3

The equation is obviously $$ \sqrt{x^2+y^2}+\sqrt{x^2+(y-1)^2}+\sqrt{(x-1)^2+y^2}+\sqrt{(x-1)^2+(y-1)^2} = R $$ (for $R\geq 2\sqrt{2}$) that is the equation of an algebraic curve of degree $10$. For large values of $R$, such curve is closer and closer to the circle centered at $\left(\frac{1}{2},\frac{1}{2}\right)$ with radius $\frac{R}{4}$.


3

This is not an answer to the stated question, just an outline and an example of how to compute the envelope (and thus area) numerically, pretty efficiently. The code seems to work, but it is not tested, or nowhere near optimal in the algorithmic level; it is just a rough initial sketch to explore the problem at hand. The sofa is symmetric with respect to ...


3

On the surface of the cone, $\frac rz=\tan\theta$. On the planar surface of the fluid, using the point-slope formula for a line $$\frac{z-h}{r\cos\psi-h\tan\theta}=\tan\phi$$ Where $\phi$ is the angle of tilt of the glass and $\psi$ will be the azimuthal angle. $\psi=0$ at point $E$ in the diagram. On the meniscus, $$z=\frac ...


2

Others have mentioned that parameterizing a parabola by arc length is not possible with elementary functions. This is true, but it's not necessary. First, we write the function for an ellipse centered at $(a,b)$ with semi-axes $a$ and $b$, respectively. $$\frac{(x-a)^2}{a^2} + \frac{(y-b)^2}{b^2} = 1$$ $$y = b \pm |b|\sqrt{1-\frac{(x-a)^2}{a^2}}.$$ Instead ...


2

Here's an illustration of my comment, although I've swapped the positions of $A$ and $B$ (for notational reasons that should be clear shortly). We can use the angle ($\theta$) that the segment makes with the $x$-axis to parameterize the coordinates of the endpoints. Of course, what's important are the coordinates of point $P$, namely ... $$P = (a ...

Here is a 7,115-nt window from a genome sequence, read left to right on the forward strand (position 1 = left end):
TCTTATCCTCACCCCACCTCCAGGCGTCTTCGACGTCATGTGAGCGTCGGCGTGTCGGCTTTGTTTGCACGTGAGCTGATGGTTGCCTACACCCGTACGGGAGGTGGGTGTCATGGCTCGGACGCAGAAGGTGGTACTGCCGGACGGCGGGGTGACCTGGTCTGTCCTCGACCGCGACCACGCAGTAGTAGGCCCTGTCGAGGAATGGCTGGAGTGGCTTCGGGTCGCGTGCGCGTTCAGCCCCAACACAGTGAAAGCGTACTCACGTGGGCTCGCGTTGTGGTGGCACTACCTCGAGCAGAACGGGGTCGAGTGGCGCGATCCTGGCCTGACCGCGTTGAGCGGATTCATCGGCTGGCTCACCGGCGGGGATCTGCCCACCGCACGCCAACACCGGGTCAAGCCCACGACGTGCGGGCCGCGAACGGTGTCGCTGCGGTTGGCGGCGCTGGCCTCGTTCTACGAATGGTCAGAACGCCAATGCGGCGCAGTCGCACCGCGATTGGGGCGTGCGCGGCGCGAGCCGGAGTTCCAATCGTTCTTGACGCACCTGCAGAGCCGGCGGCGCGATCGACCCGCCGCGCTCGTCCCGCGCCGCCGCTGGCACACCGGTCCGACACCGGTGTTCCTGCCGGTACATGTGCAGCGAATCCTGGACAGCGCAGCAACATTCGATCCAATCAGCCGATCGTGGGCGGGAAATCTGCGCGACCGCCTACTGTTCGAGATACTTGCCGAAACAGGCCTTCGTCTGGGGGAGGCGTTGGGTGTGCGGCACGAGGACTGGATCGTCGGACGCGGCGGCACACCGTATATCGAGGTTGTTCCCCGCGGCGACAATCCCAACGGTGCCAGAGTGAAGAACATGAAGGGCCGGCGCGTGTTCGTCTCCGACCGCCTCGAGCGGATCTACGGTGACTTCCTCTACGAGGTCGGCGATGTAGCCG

2

You can work by considering the pencil containing the two conics ($\lambda f(x,y)+(1-\lambda) g(x,y)=0$) and find its degenerate element, which is formed of two straight lines. Then intersecting the straight lines with one of the conics is straightforward. Another approach is by eliminating $y$ to obtain a fourth degree polynomial equation. Combine the two ...


2

The map $$s\mapsto\left\{\eqalign{x_0(s)&:={\rm arsinh}\, s \cr y_0(s)&:=1-\sqrt{1+s^2}\cr}\right.\qquad(-\infty<s<\infty)$$ maps the $s$-axis isometrically onto the catenary $$\gamma:\qquad y=1-\cosh x=-{1\over2}x^2-{1\over24}x^4+?x^6\ ,$$ which is in the intended range a very good approximation to the parabola $y=-{1\over2}x^2$. One computes ...


2

Hint: Slope of the equation $x-2y=7$ is $0.5$. So the slope of the tangent to the ellipse is $-2$. So we get $$-2=\dfrac{-x}{3y}$$ Then find the points at which the tangent cuts the ellipse using this equation and then get the equation(s).


2

You might know that the equation of the common chord of two circle whose standard equations are $S_1=0$ and $S_2=0$ , is $S_1=S_2$ . The required circle bisects the circumference of all the other 3 circles, so its common chord with these circles should pass through their respective centres. So, we have: $$c=-5\tag{i}$$ $$8g+6f+c=-32-18+10\tag{ii}$$ ...


2

Here is a simple alternative way, fully geometrical. Have a look at the following picture, with $M_1,M_2$ on parabola with focus $F$ and directrix $D$, $H_1, H_2, H$ the orthogonal projections on D of $P_1, P_2, F$ resp. Let $r_k:=M_kH_k=M_kF \ (k=1,2)$. Let $C$ be the midpoint of $M_1M_2$, i.e., the center of the circle with diameter $M_1M_2$. The radius ...


2